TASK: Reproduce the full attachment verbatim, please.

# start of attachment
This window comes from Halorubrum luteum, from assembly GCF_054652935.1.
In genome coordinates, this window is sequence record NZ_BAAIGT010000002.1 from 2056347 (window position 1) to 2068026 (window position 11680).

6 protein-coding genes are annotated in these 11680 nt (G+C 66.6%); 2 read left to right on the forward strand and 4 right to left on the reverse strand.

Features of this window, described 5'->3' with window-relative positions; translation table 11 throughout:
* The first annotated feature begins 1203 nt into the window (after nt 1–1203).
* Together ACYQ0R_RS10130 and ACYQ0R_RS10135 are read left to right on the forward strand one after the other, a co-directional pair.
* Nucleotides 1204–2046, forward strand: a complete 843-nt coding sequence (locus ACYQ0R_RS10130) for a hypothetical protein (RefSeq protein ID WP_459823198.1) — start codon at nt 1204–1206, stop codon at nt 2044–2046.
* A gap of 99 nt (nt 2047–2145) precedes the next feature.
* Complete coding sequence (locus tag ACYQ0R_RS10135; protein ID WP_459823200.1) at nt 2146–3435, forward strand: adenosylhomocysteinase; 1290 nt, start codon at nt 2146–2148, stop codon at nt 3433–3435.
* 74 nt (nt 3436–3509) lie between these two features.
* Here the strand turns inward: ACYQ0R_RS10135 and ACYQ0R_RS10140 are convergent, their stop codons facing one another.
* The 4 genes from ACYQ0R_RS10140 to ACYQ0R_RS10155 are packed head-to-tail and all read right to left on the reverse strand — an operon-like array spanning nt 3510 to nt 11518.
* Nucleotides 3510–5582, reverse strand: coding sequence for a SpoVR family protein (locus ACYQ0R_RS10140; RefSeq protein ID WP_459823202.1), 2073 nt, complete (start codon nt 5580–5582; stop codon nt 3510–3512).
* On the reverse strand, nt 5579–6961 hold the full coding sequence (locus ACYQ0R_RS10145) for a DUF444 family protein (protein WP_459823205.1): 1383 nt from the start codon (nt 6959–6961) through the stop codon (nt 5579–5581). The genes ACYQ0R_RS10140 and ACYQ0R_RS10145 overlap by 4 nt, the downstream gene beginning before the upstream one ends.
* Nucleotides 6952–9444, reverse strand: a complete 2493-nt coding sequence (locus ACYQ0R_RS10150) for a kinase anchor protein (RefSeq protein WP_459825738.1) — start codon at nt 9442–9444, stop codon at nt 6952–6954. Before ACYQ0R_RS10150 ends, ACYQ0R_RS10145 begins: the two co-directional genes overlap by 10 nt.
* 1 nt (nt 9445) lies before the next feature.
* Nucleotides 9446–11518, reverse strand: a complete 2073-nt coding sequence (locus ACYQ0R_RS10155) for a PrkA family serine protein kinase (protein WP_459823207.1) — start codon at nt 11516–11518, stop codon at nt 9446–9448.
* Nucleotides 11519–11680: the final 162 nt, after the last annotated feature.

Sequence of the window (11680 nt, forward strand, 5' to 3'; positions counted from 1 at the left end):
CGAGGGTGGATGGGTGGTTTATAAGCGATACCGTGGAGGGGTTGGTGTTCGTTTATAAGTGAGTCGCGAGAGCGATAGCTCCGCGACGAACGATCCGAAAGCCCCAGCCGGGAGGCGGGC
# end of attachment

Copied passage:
This window comes from Halorubrum luteum, from assembly GCF_054652935.1.
In genome coordinates, this window is sequence record NZ_BAAIGT010000002.1 from 2056347 (window position 1) to 2068026 (window position 11680).

6 protein-coding genes are annotated in these 11680 nt (G+C 66.6%); 2 read left to right on the forward strand and 4 right to left on the reverse strand.

Features of this window, described 5'->3' with window-relative positions; translation table 11 throughout:
* The first annotated feature begins 1203 nt into the window (after nt 1–1203).
* Together ACYQ0R_RS10130 and ACYQ0R_RS10135 are read left to right on the forward strand one after the other, a co-directional pair.
* Nucleotides 1204–2046, forward strand: a complete 843-nt coding sequence (locus ACYQ0R_RS10130) for a hypothetical protein (RefSeq protein ID WP_459823198.1) — start codon at nt 1204–1206, stop codon at nt 2044–2046.
* A gap of 99 nt (nt 2047–2145) precedes the next feature.
* Complete coding sequence (locus tag ACYQ0R_RS10135; protein ID WP_459823200.1) at nt 2146–3435, forward strand: adenosylhomocysteinase; 1290 nt, start codon at nt 2146–2148, stop codon at nt 3433–3435.
* 74 nt (nt 3436–3509) lie between these two features.
* Here the strand turns inward: ACYQ0R_RS10135 and ACYQ0R_RS10140 are convergent, their stop codons facing one another.
* The 4 genes from ACYQ0R_RS10140 to ACYQ0R_RS10155 are packed head-to-tail and all read right to left on the reverse strand — an operon-like array spanning nt 3510 to nt 11518.
* Nucleotides 3510–5582, reverse strand: coding sequence for a SpoVR family protein (locus ACYQ0R_RS10140; RefSeq protein ID WP_459823202.1), 2073 nt, complete (start codon nt 5580–5582; stop codon nt 3510–3512).
* On the reverse strand, nt 5579–6961 hold the full coding sequence (locus ACYQ0R_RS10145) for a DUF444 family protein (protein WP_459823205.1): 1383 nt from the start codon (nt 6959–6961) through the stop codon (nt 5579–5581). The genes ACYQ0R_RS10140 and ACYQ0R_RS10145 overlap by 4 nt, the downstream gene beginning before the upstream one ends.
* Nucleotides 6952–9444, reverse strand: a complete 2493-nt coding sequence (locus ACYQ0R_RS10150) for a kinase anchor protein (RefSeq protein WP_459825738.1) — start codon at nt 9442–9444, stop codon at nt 6952–6954. Before ACYQ0R_RS10150 ends, ACYQ0R_RS10145 begins: the two co-directional genes overlap by 10 nt.
* 1 nt (nt 9445) lies before the next feature.
* Nucleotides 9446–11518, reverse strand: a complete 2073-nt coding sequence (locus ACYQ0R_RS10155) for a PrkA family serine protein kinase (protein WP_459823207.1) — start codon at nt 11516–11518, stop codon at nt 9446–9448.
* Nucleotides 11519–11680: the final 162 nt, after the last annotated feature.

Sequence of the window (11680 nt, forward strand, 5' to 3'; positions counted from 1 at the left end):
CGAGGGTGGATGGGTGGTTTATAAGCGATACCGTGGAGGGGTTGGTGTTCGTTTATAAGTGAGTCGCGAGAGCGATAGCTCCGCGACGAACGATCCGAAAGCCCCAGCCGGGAGGCGGGC